Tuesday, February 5, 2013
If you are not a complete moron, then you already now that The Empire Strikes Back is probably the strongest and best-made film of the entire Star Wars canon. A New Hope started it, Return of the Jedi made it teddy-bear friendly, and the prequel trilogy almost destroyed the adventure in a galaxy far, far away. But in one defining move prior to its’ 1980 release and before his yes-men green-lit The Kingdom of the Crystal Skull , George Lucas made the perfect call in hiring former mentor and teacher Irvin Kershner to helm directorial duties on his sequel to Star Wars. Kershner was more interested in the character’s relationships and growth than the special effects of the film, which Lucas and ILM handled with considerable success. His patience with the acting and his guidance on how the Han and Leia romance should be handled and how Luke would evolve further along the Jedi path made for a science fiction fantasy that took itself seriously. What he produced was the most mature and grown up film in the series, which has made it all the more entertaining and enduring since its’ debut almost thirty years ago.
When James Cameron had a feverish dream of a metal endoskeleton rising from the flames of destruction, little did we know that he would craft this vision into the terminator franchise and redefine what an action and science fiction series could be. Legend has it that Arnold Schwarzenegger auditioned for the role of Kyle Reese, human soldier sent back in time to protect one very important mother, due to his rising stature in Hollywood with the success of the Conan the Barbarian in the early 80’s. Upon meeting, both Schwarzenegger and Cameron secretly thought that the role of the terminator would fit Arnold perfectly, with his unnatural build fitting the nightmarish image of an unstoppable cyborg killer from the future. Cameron initially wanted the terminator to be a machine that looked like a completely normal man in order for it to blend in with the crowd. Lance Henriksen (See also Aliens) was initially going to play the terminator and although he would have provided a unique and original interpretation of a machine with no remorse, fate gave the world Arnold in what could arguably be called his most memorable and iconic role of his career.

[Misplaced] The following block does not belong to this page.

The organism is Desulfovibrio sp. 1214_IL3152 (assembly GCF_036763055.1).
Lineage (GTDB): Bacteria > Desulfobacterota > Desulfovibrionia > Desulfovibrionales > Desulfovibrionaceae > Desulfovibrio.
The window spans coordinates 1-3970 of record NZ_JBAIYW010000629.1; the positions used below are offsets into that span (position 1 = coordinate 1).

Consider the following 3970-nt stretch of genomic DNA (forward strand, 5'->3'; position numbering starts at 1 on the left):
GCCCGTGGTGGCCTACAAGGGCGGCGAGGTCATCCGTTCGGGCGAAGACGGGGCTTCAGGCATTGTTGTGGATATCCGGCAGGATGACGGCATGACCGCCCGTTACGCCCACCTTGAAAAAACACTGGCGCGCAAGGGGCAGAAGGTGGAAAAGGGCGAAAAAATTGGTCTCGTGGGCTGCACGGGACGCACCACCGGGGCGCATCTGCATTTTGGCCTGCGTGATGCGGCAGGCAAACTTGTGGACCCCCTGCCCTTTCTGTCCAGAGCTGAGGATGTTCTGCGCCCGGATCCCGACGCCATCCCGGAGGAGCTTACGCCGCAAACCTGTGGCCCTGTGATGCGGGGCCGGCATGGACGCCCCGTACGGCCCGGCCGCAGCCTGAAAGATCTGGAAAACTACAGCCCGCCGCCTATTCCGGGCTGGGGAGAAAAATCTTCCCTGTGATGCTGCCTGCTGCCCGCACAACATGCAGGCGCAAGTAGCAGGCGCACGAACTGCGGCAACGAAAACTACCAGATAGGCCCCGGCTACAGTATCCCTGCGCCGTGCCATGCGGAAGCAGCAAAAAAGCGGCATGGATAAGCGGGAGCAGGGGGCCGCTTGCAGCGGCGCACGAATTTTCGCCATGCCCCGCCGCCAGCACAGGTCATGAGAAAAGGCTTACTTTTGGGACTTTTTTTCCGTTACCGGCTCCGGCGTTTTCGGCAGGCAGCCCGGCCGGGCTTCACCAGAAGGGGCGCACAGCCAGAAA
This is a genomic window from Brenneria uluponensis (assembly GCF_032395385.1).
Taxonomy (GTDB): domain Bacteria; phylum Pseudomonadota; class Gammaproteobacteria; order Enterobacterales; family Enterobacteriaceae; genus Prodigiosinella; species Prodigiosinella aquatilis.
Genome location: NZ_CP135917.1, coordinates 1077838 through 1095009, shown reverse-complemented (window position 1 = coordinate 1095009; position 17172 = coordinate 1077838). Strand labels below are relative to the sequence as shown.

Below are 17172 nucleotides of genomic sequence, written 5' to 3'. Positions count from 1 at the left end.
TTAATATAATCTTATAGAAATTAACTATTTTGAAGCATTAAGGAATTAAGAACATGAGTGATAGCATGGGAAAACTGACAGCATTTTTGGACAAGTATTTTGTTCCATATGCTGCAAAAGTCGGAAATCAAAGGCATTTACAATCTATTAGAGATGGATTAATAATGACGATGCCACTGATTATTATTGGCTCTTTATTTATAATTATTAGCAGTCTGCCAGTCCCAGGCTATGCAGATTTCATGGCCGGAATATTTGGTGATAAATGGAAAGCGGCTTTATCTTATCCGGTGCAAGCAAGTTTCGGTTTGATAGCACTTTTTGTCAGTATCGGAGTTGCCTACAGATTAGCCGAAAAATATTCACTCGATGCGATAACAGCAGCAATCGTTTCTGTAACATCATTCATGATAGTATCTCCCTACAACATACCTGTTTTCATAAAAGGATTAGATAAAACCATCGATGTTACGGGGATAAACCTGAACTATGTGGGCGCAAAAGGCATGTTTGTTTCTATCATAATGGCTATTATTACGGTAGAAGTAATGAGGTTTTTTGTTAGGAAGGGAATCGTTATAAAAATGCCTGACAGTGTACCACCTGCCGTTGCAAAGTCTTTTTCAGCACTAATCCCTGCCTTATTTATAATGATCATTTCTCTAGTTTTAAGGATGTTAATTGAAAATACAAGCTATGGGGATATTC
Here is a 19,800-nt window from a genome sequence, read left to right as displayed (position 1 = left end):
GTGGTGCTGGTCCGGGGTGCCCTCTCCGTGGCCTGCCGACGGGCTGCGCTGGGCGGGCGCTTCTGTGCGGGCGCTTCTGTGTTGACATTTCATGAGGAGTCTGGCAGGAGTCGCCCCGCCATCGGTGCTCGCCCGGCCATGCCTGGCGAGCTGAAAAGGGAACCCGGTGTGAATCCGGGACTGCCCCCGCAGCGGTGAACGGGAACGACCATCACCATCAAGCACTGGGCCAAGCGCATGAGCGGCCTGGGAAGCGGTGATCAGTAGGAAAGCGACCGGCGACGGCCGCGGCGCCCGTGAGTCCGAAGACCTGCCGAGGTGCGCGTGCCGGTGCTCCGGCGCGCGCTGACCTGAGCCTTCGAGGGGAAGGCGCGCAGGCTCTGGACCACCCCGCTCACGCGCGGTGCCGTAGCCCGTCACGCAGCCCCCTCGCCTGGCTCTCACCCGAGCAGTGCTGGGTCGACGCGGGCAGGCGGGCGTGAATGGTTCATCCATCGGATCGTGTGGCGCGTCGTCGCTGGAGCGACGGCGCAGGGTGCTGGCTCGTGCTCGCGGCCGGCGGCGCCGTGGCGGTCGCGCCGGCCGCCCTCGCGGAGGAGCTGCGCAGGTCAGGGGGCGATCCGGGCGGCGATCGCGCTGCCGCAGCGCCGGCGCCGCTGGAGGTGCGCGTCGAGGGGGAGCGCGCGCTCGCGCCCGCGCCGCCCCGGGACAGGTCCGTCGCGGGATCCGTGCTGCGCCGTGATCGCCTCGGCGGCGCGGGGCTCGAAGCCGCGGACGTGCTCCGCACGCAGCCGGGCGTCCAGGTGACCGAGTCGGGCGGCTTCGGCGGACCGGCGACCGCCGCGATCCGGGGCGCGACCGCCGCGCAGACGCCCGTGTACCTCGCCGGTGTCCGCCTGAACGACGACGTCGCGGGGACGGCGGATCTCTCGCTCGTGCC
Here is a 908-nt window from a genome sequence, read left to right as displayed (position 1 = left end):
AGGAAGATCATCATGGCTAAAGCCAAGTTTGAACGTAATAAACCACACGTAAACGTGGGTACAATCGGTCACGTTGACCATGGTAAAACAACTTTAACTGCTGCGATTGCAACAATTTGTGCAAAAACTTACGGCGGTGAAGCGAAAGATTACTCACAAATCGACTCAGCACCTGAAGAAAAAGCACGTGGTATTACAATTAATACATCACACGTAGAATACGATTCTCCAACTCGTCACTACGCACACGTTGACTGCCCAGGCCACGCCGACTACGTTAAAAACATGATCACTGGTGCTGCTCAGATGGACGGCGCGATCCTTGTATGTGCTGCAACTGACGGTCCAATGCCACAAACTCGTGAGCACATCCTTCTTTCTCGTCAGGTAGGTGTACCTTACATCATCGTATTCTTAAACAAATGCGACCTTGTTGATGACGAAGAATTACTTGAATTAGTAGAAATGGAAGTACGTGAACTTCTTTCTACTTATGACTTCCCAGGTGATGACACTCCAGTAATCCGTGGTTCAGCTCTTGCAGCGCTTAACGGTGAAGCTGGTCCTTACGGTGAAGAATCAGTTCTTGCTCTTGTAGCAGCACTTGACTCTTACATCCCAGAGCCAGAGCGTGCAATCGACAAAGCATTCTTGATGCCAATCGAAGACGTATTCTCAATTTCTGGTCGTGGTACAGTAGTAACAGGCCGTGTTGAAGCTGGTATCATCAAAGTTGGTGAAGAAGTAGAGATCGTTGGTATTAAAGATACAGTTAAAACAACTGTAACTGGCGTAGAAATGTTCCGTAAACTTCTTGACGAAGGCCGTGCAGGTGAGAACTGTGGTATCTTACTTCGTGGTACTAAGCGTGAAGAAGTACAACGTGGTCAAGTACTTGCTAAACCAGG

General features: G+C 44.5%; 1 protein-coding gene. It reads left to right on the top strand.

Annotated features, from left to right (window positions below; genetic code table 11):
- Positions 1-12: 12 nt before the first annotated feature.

It is a film of ideas and possibilities that takes itself seriously. What so few movies have today, let alone science fiction movies, is an original story in a believable universe. Not only did the makers of Alien create a world that seemed possible 100 years in the future but they also produced a sense of fear and claustrophobia from the get go which would only enhance the payoff later to come. A horror film with a brain, if you will. From director Ridley Scott, who also gave us Blade Runner and asserted his legendary status among science fiction aficionados with both movies, he hit it out of the park with this masterpiece and kind of redefined what a sci-fi film could be.
There is really only one thing that a man can say about this flick: F’ing A+. If you're going into this with the expectation of leaving the movie with a deeper appreciation for life, then you're shit out of luck. This movie is about bad people who need to be killed in creative ways and there is only one son of a bitch that can do it: John Rambo. IF you are reading this and HAVEN'T seen First Blood, then go and see that. Take it in for being the best of the series. All of the things that Rambo does in it to survive seem possible if a man was pushed to the brink. Rambo: First Blood, Part II pushes the mythos even further by having him return to Vietnam and perform actions that are a little more superhuman but never-the-less awesome. Watch these two nuggets before you go on the journey that completes the trilogy.